There are millions of people who want to lose weight—and scam artists know that. You’ll hear about a lot of weight loss programs who make big promises. ‘Lose 30 pounds in 30 days!’ And every year, there’s a breakthrough miracle pill that claims to melt fat without diet or exercise.
In many cases, the only thing you’ll lose with these scams is your money. Here are some guidelines, released by organizations like scamwatch that can help you spot illegal weight loss programs.
How weight loss scams work
Weight loss scams prey on people’s desire to lose weight as quickly and easily as possible. Very often they’re modeled on strange and limited diets, or tout an obscure ingredient (sold in pills, shakes, patches, creams) that can miraculously burn fat.
These fake weight loss programs try to sell their product with ‘testimonials’ from celebrities or models. What the public doesn’t know is that these people combined the weight loss programs with exercise, dieting and even surgical intervention. So even if they did take the magic shake/pill/patch, chances are, the product was not solely responsible for the endorser’s new and improved figure.
These weight loss programs also feed false hopes. In many cases the product leads to a temporary weight loss, usually from losing water (or worse, muscle!) or from a drastic dip in calories. However the weight is often gained back.
Signs of a weight loss scam
Many of these weight loss programs are not backed by any scientific study that directly links the ingredient and any long-term weight loss. (Consumer warning: organic or herbal products do not pass through the Food and Drug Association, or if they are, are often labeled ‘has no proven therapeutic claims’).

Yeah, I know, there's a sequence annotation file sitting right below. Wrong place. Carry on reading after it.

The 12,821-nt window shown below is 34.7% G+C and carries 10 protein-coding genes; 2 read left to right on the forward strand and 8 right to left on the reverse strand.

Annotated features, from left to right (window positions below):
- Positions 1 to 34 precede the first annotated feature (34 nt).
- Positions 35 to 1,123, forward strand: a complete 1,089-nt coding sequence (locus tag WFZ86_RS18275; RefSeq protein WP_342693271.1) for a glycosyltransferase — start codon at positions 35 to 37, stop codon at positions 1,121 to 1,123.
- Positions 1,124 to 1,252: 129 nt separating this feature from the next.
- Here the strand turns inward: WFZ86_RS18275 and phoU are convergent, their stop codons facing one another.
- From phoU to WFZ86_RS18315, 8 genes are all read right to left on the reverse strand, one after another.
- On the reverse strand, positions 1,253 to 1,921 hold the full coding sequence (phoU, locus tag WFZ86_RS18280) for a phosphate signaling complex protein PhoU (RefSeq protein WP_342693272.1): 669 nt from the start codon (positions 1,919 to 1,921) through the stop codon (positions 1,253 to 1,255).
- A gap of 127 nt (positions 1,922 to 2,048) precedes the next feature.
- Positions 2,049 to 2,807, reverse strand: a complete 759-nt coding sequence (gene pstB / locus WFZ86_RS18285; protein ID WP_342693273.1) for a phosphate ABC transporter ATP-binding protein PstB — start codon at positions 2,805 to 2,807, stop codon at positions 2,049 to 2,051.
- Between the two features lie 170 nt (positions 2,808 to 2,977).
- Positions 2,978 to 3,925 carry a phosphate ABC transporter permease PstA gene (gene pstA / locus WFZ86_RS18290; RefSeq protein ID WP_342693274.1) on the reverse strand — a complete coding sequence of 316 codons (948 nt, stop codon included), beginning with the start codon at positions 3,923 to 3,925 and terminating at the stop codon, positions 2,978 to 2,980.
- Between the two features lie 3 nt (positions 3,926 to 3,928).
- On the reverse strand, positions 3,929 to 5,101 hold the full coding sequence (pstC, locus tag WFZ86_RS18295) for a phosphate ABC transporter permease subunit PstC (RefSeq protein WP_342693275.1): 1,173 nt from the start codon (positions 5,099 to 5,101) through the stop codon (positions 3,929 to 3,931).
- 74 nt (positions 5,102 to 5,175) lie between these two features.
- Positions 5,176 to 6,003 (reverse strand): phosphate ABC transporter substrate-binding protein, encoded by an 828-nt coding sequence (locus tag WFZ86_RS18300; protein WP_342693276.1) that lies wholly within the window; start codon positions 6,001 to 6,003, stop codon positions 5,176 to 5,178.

The weight loss programs are also sold in non-traditional outlets. For example, they’re often small operations that try to minimize costs by selling through direct mail or direct selling.
Their promises are also too good to be true. Though some ingredients can temporarily boost metabolism or control appetite, all scientific organizations and all doctors say again and again that the only healthy and effective way to lose weight is to exercise and eat a proper diet. Anything that claims otherwise is lying.
Weight loss programs also try to hook buyers by getting them to become dependent on the product—so you can only lose weight by taking this pill or drinking this tea— and many will even require a large downpayment so you can avail of a month’s supply.
Protect yourself from weight loss scams
Never get into any weight loss program without consulting your doctor. Also look for objective scientific research on any ingredient that you read on the label. Weight loss programs often blow studies out of proportion—’Product X doubles your metabolism!’ or ‘Ingredient Y blocks fat absorption.’ These kinds of claims must be backed by clinical studies, which are usually published in journals.
Also beware of exaggeration of claims. For example, it’s true that a glass of red wine can help against heart disease. But that doesn’t mean that drinking a whole bottle a day can protect you from heart attack. And there are plenty of wine drinkers who still have heart ailments! This only goes to show that while ingredients can be beneficial, taking them in concentrated amounts or in larger doses doesn’t turn them into the perfect cure-all. Fake weight loss programs, however, use these exaggerations every day.
And don’t believe testimonials. People have different metabolisms, body types, etc. so what works for the celebrity won’t always work for you (especially if the said celebrity has a personal nutritionist and trainer!)
Finally, always check the terms and conditions of any weight loss program, and be wary if you are asked to make a downpayment or are locked into it for a long period of time.
Photo from consumerist.com